PRACTICAL makes films and videos that are the culmination of cameras, research, travel, sketchbooks, sleep, screen time, and running wild. Based out of Traverse City and Grand Rapids Michigan, we love sharing our work and process with those around the world.

The SAVES Film




There is a certain uneasiness that accompanies taking someone's story and attempting to retell it, in a sense accepting the responsibility to make assertions on what did or did not take place.  We wanted be as literal and accurate with the film as resources would allow us, feeling that Deputy Josh Caulkins story didn't need embellishment, simply accuracy and a high level of detail.  We were allowed one full day of shooting but naturally faced many challenges with this type of production. However, the product of the collaboration of everyone involved has been extremely exciting for us to watch and we're pleased to be able to now share the finished film.


       Based on the way Deputy Josh Caulkin's story appeared on paper, we had envisioned this film as a fast paced action piece with pounding cinematic drums and thrilling music.  But after talking to Josh and getting a feel for the fact that we wasn't some hyped-up macho-man determined to kick butt, but a very kind spoken, young man who was recently married, it became clear that Josh's story wasn't about being awesome, it was just about just trying to do the right thing and hoping to still make it home afterward.  The direction of the project took a turn after recording the interview with Josh, and it was a direction we were all much more excited about.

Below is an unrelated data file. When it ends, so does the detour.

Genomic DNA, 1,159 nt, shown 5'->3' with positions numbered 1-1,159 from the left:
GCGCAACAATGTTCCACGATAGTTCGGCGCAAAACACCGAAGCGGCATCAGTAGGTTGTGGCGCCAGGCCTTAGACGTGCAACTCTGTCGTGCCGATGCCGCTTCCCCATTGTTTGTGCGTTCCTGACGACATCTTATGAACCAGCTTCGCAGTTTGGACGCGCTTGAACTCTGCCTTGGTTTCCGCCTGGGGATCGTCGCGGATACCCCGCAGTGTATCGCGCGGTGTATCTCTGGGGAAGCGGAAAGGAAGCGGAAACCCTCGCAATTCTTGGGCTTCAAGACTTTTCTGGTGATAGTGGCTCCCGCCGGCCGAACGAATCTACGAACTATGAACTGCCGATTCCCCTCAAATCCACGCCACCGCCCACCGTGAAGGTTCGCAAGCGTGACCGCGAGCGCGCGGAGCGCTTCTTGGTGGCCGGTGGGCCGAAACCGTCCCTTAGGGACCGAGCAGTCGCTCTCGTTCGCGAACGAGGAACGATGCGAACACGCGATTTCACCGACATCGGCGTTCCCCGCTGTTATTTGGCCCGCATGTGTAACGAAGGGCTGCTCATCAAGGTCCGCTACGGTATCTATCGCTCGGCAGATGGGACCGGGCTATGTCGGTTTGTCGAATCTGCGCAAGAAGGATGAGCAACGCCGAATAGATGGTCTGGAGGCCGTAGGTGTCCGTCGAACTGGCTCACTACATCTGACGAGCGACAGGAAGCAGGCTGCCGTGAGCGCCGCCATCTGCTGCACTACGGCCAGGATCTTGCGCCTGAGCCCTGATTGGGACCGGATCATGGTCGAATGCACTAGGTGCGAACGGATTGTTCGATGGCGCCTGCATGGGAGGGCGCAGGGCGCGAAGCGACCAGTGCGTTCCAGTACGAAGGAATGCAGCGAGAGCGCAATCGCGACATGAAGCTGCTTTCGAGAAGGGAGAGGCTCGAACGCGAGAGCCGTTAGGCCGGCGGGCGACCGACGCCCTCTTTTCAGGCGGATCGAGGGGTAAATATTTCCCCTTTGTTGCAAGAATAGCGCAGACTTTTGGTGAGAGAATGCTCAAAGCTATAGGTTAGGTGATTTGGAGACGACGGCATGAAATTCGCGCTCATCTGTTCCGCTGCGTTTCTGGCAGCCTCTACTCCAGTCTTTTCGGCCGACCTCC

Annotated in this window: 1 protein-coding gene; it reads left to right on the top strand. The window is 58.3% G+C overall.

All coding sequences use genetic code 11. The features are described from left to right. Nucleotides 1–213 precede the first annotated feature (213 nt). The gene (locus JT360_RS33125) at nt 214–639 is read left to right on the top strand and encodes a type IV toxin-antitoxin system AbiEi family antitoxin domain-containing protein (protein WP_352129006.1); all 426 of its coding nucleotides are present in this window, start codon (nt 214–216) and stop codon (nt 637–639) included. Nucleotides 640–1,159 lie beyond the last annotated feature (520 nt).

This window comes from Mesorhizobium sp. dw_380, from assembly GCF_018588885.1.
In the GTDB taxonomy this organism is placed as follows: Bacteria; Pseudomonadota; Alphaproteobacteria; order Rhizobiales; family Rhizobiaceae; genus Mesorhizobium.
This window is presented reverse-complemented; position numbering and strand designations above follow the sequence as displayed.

The film was produced for Armor Express, who had a hand in not only making the film but is the company that made the vest that saved Josh's life.  Armor Express is developing a program to care for their "saves" as well as to provide training and resources for law enforcement and equip officers in the field both with both equipment and knowledge.  Armor Express has a strong relationship with law enforcement and that created the opportunity for a lot of accountability and assistance in making the film.

       Telling a true story requires a high level of realism and accuracy so being able to work with our local Sheriff's department and SWAT team was incredibly valuable.  Nearly every piece we've done with Armor Express has allowed us to collaborate with law enforcement, but it's never been as important or shaping as it was for this project.  The SWAT officers provided equipment, gear, uniforms, weapons, and vehicles for the production.  A majority of the people appearing in the film were officers who showed up in uniform for the production, and those who were not officers, our actors, were trained and given direction from the officers on set.  I think it's fair to say that Connor Sweeney, once a regular civilian, is now well acquainted with how to properly approach and handcuff a suspect.  He was not taught how to use the taser.


       The events in the film took place in Tyler, Texas in March.  SAVES was shot in Elk Rapids, Michigan in October.  And while this meant pointing the camera away from many bright orange trees and serene lakes, we found an apartment with a floor plan very similar to the original, which was fortunate because it's what happened INSIDE the apartment that matters.  

       Josh Caulkins was not able to fly up for the shoot in October, though he did come to Michigan in August to record his interview and hang out on Lake Michigan and meet some of the Practical Team and the team at Armor Express that made the vest that saved his life.